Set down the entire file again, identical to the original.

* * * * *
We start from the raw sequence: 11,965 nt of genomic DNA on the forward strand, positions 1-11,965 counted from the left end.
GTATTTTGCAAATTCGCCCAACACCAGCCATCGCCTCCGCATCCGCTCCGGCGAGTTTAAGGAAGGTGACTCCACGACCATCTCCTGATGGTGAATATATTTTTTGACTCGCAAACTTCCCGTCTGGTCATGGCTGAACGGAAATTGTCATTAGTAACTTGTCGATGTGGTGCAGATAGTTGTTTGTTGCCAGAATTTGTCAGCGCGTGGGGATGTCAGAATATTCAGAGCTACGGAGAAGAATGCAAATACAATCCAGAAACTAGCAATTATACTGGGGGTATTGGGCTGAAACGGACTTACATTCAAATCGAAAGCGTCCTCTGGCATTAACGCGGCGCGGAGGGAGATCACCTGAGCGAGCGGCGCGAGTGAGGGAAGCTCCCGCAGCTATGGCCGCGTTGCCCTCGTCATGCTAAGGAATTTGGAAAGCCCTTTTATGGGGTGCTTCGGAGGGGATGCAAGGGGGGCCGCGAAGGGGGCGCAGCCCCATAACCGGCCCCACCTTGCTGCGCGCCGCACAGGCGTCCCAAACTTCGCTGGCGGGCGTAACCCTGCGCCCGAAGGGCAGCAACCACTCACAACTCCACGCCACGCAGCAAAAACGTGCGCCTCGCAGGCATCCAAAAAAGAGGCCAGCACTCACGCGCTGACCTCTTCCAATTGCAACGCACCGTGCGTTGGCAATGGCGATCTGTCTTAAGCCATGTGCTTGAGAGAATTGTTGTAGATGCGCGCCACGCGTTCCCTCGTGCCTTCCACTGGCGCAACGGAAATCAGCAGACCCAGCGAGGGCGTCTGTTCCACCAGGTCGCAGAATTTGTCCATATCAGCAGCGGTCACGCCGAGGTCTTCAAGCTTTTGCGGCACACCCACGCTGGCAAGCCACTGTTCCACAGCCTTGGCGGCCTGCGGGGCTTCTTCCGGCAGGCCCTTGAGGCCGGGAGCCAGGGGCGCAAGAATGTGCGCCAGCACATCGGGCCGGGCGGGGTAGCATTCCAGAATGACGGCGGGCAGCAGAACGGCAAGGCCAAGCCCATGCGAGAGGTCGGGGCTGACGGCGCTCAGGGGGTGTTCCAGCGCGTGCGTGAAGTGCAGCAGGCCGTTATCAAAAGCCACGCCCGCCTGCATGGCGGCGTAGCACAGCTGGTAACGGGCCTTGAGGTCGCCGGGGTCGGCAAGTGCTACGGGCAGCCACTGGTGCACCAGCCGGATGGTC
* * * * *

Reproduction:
We start from the raw sequence: 11,965 nt of genomic DNA on the forward strand, positions 1-11,965 counted from the left end.
GTATTTTGCAAATTCGCCCAACACCAGCCATCGCCTCCGCATCCGCTCCGGCGAGTTTAAGGAAGGTGACTCCACGACCATCTCCTGATGGTGAATATATTTTTTGACTCGCAAACTTCCCGTCTGGTCATGGCTGAACGGAAATTGTCATTAGTAACTTGTCGATGTGGTGCAGATAGTTGTTTGTTGCCAGAATTTGTCAGCGCGTGGGGATGTCAGAATATTCAGAGCTACGGAGAAGAATGCAAATACAATCCAGAAACTAGCAATTATACTGGGGGTATTGGGCTGAAACGGACTTACATTCAAATCGAAAGCGTCCTCTGGCATTAACGCGGCGCGGAGGGAGATCACCTGAGCGAGCGGCGCGAGTGAGGGAAGCTCCCGCAGCTATGGCCGCGTTGCCCTCGTCATGCTAAGGAATTTGGAAAGCCCTTTTATGGGGTGCTTCGGAGGGGATGCAAGGGGGGCCGCGAAGGGGGCGCAGCCCCATAACCGGCCCCACCTTGCTGCGCGCCGCACAGGCGTCCCAAACTTCGCTGGCGGGCGTAACCCTGCGCCCGAAGGGCAGCAACCACTCACAACTCCACGCCACGCAGCAAAAACGTGCGCCTCGCAGGCATCCAAAAAAGAGGCCAGCACTCACGCGCTGACCTCTTCCAATTGCAACGCACCGTGCGTTGGCAATGGCGATCTGTCTTAAGCCATGTGCTTGAGAGAATTGTTGTAGATGCGCGCCACGCGTTCCCTCGTGCCTTCCACTGGCGCAACGGAAATCAGCAGACCCAGCGAGGGCGTCTGTTCCACCAGGTCGCAGAATTTGTCCATATCAGCAGCGGTCACGCCGAGGTCTTCAAGCTTTTGCGGCACACCCACGCTGGCAAGCCACTGTTCCACAGCCTTGGCGGCCTGCGGGGCTTCTTCCGGCAGGCCCTTGAGGCCGGGAGCCAGGGGCGCAAGAATGTGCGCCAGCACATCGGGCCGGGCGGGGTAGCATTCCAGAATGACGGCGGGCAGCAGAACGGCAAGGCCAAGCCCATGCGAGAGGTCGGGGCTGACGGCGCTCAGGGGGTGTTCCAGCGCGTGCGTGAAGTGCAGCAGGCCGTTATCAAAAGCCACGCCCGCCTGCATGGCGGCGTAGCACAGCTGGTAACGGGCCTTGAGGTCGCCGGGGTCGGCAAGTGCTACGGGCAGCCACTGGTGCACCAGCCGGATGGTC